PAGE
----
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examined this ditch in 1850. The deposit is from one to three feet below the surface, and traceable one or two hundred yards. An excavation about seven feet in depth was made, and the section presented irregular layers of unctuous clay, of a dark brown colour and soapy feel, and so tough and adhesive as to render it a work of considerable labour to dig it out. Interstratified with this clay were thin layers of a compact sandstone. These layers of sandstone were not continuous ; they graduated into each other, thinned out, disappeared, and reappeared, most confusedly. They were very much inclined, dipping towards the south. The whole mass had much the appearance of having been drifted; although, from the nature of the matrix, and the state of preservation in which the shells are found, it does not appear as if it could have been transported far. The sandstone is tough and soft when newly dug, but hardens on exposure to the air, and becomes light-coloured in drying. When wet it presents a mottled appearance, the colouring being greenish; when dry, this almost disappears. The exterior surfaces are quite reddened with iron. Many of the remains are casts, and are on the outer surfaces of the fragments of sandstone as well as in the interior of the masses. Of the remains themselves, flattened spatangi are most abundant. Mr. Salter and Mr. Baily have named twenty species from my specimens, and Mr. Salter considers these clearly conclusive that this fragment belongs to the “Upper Greensand.” Some of the species are new.

Flints, as you are aware, are found in the highest beds of the cretaceous group, and they seem to be invariably formed around some organic body. I do not enter to-night into the various theories (principally those of Dr. Buckland and Mr. Bowerbank) as to their origin, but will only quote Mr. Ansted's remark regarding them: “They are,” he says, “equally puzzling to the geologist, the chemist, and the zoologist." I may add, when they are found, as in Buchan, overlying the granite, they form a geological problem about as hard to solve as their own substance.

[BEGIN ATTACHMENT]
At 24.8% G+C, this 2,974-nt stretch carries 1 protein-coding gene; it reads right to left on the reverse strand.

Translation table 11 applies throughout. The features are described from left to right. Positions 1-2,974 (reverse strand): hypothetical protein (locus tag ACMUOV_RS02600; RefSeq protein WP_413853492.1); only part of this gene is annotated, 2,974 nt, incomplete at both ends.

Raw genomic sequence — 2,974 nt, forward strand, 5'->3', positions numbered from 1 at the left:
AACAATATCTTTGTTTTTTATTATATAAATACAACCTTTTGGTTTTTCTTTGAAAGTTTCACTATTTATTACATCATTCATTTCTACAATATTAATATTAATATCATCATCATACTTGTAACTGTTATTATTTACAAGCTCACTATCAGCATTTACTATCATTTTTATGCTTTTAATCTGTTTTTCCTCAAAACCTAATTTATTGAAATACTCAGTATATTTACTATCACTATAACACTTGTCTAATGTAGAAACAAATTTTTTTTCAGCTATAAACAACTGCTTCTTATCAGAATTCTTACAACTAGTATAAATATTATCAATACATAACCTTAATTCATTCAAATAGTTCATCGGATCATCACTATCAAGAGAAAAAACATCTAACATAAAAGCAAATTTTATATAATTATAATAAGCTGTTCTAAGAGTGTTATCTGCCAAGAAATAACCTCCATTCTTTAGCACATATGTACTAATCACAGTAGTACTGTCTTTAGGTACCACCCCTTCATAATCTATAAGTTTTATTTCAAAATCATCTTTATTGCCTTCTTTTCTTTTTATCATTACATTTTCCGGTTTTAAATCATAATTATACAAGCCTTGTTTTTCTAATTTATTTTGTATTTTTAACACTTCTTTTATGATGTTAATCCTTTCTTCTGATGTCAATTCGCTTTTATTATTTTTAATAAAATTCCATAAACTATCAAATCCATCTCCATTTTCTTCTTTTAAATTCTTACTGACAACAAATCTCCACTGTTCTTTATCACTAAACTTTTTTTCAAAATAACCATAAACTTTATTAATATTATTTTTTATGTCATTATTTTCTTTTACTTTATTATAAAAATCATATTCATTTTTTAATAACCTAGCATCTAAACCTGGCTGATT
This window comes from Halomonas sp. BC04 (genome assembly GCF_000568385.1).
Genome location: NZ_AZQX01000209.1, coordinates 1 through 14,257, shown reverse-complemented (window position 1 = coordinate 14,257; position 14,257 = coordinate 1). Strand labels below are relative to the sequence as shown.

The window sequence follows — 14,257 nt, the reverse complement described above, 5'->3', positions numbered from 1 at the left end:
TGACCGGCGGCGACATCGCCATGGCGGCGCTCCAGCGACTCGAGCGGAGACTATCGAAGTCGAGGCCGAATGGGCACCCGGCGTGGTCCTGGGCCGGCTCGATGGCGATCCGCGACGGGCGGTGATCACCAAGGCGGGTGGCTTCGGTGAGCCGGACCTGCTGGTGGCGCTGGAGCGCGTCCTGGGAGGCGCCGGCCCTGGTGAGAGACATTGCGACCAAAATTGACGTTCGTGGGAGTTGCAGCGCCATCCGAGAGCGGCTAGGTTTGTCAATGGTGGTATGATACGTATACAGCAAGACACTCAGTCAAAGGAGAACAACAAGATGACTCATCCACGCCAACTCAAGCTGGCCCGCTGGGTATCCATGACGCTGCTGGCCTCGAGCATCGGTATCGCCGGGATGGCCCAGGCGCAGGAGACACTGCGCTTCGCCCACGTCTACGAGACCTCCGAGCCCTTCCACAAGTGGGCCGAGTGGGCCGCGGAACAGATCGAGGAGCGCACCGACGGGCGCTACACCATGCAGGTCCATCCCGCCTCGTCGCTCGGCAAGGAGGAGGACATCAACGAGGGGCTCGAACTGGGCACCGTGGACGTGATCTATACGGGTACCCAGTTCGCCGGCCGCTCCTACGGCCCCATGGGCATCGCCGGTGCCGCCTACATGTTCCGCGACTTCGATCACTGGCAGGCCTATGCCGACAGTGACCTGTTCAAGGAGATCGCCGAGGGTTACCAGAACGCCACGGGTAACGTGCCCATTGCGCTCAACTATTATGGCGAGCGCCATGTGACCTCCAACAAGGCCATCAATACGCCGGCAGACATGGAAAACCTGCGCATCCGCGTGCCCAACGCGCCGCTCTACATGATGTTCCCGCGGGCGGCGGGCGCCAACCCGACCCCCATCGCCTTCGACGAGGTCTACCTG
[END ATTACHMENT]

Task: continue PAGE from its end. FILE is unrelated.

From our brief survey of the surrounding country, we saw that the predominating rocks are the crystalline and the stratified unfossiliferous. Only in one instance did we find a limestone with organics (an ammonite), which might consequently belong to a later formation. Old red sandstone occurs at Aberdeen, again certainly at Gamrie, but it has not been positively seen at any point between, although it has been supposed that it may nevertheless envelope the primary rocks along the coast beneath the sea level. Oolite and wealden beds occur in the neighbourhood of Elgin. The distance between these beds at Llanbride and the flints of Buchan cannot be less than fifty or sixty miles. Water-worn fossils of the Lias occur at Blackpots, near Banff, but there they are manifestly in a drifted clay. The old red sandstone is the newest rock that is known to occur over all Banffshire, consequently the whole of that county comes between the deposit under consideration and the newer formations of Morayshire.

This newly-determined greensand of Cruden is the only rock at all approaching, in the geological sequence, the chalk beds from which the chalk flints must have been derived. We have been forced to conclude concerning it, that if it is not in situ, it is at least not far removed from it.

The question then arises, How came the flints there, and whence?

Mr. Hugh Miller, cautioning the young geologist against concluding that because he finds a rock resting upon gneiss it is therefore low in the geologic scale, instances, as an example of the error such a conclusion would lead to, the flints and chalk fossils of Banff and Aberdeen lying immediately over it in these counties; and adds, “It is probable that the


denuded members of the cretaceous group once rested upon it there."

Dr. Jameson, too, in the Edinburgh Philosophical Journal for 1831, states the same opinion, adding that it will probably be found in some of the hollows of this part of Scotland.

This is one theory: That the lower beds, and the chalk of this very bed itself, have been removed by denudation, leaving the flints resting upon the granite.

Opposed to this theory is the fact that the flints are invariably water-worn. True, even according to it they would have presented some such appearance, but hardly to the same extent; and it seems as if a denuding agency, sufficiently powerful to produce the rolled effect noted, would have removed them, as well as the other beds and their chalk matrix, especially as they occur not so much in hollows as on the sides and summits of hills.